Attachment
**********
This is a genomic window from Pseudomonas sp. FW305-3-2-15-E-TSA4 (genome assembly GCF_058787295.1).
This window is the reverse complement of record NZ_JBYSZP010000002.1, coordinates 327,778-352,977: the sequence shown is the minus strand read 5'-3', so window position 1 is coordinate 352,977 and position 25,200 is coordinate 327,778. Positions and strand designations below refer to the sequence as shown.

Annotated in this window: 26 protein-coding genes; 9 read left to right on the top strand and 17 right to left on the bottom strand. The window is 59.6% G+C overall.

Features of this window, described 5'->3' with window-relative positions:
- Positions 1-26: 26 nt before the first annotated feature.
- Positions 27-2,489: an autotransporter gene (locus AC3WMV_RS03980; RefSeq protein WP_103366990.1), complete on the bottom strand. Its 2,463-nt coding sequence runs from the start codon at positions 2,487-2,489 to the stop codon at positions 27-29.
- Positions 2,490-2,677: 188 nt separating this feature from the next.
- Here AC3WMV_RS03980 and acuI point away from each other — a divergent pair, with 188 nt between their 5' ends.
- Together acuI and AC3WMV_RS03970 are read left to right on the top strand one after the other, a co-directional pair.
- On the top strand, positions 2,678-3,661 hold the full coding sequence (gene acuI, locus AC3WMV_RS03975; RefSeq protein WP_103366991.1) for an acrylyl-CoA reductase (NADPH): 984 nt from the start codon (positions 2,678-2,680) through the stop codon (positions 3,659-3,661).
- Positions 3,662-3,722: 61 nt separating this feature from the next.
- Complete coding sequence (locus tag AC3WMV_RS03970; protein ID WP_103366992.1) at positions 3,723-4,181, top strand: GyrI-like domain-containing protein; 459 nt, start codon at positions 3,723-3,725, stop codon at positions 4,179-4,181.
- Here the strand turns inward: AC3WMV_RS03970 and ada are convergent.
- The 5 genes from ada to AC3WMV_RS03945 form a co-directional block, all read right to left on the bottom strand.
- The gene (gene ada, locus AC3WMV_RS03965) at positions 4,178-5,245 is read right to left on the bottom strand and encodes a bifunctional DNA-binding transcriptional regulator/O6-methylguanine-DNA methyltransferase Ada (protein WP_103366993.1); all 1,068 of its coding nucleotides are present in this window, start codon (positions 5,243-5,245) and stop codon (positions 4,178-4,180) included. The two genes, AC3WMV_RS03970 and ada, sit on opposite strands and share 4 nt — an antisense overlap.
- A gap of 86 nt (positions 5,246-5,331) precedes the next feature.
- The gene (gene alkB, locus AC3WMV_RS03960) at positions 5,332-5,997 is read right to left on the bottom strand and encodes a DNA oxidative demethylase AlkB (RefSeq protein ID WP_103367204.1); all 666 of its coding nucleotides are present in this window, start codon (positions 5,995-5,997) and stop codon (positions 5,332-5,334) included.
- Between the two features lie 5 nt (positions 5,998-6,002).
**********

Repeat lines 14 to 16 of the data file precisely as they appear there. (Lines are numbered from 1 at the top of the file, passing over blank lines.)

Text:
- The 5 genes from ada to AC3WMV_RS03945 form a co-directional block, all read right to left on the bottom strand.
- The gene (gene ada, locus AC3WMV_RS03965) at positions 4,178-5,245 is read right to left on the bottom strand and encodes a bifunctional DNA-binding transcriptional regulator/O6-methylguanine-DNA methyltransferase Ada (protein WP_103366993.1); all 1,068 of its coding nucleotides are present in this window, start codon (positions 5,243-5,245) and stop codon (positions 4,178-4,180) included. The two genes, AC3WMV_RS03970 and ada, sit on opposite strands and share 4 nt — an antisense overlap.
- A gap of 86 nt (positions 5,246-5,331) precedes the next feature.